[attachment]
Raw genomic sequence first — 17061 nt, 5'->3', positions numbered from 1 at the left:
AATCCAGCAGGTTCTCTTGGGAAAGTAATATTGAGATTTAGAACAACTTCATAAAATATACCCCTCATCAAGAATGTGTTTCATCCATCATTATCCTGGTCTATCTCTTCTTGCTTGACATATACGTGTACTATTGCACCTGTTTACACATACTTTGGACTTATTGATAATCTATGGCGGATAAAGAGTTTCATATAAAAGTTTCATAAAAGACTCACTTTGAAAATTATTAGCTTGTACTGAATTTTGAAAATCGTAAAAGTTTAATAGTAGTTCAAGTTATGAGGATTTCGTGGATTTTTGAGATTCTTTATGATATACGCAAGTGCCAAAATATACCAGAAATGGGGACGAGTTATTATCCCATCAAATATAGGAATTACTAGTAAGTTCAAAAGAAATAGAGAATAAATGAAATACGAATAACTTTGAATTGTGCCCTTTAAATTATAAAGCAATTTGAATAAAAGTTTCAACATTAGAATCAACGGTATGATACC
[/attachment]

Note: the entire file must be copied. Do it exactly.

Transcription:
Raw genomic sequence first — 17061 nt, 5'->3', positions numbered from 1 at the left:
AATCCAGCAGGTTCTCTTGGGAAAGTAATATTGAGATTTAGAACAACTTCATAAAATATACCCCTCATCAAGAATGTGTTTCATCCATCATTATCCTGGTCTATCTCTTCTTGCTTGACATATACGTGTACTATTGCACCTGTTTACACATACTTTGGACTTATTGATAATCTATGGCGGATAAAGAGTTTCATATAAAAGTTTCATAAAAGACTCACTTTGAAAATTATTAGCTTGTACTGAATTTTGAAAATCGTAAAAGTTTAATAGTAGTTCAAGTTATGAGGATTTCGTGGATTTTTGAGATTCTTTATGATATACGCAAGTGCCAAAATATACCAGAAATGGGGACGAGTTATTATCCCATCAAATATAGGAATTACTAGTAAGTTCAAAAGAAATAGAGAATAAATGAAATACGAATAACTTTGAATTGTGCCCTTTAAATTATAAAGCAATTTGAATAAAAGTTTCAACATTAGAATCAACGGTATGATACC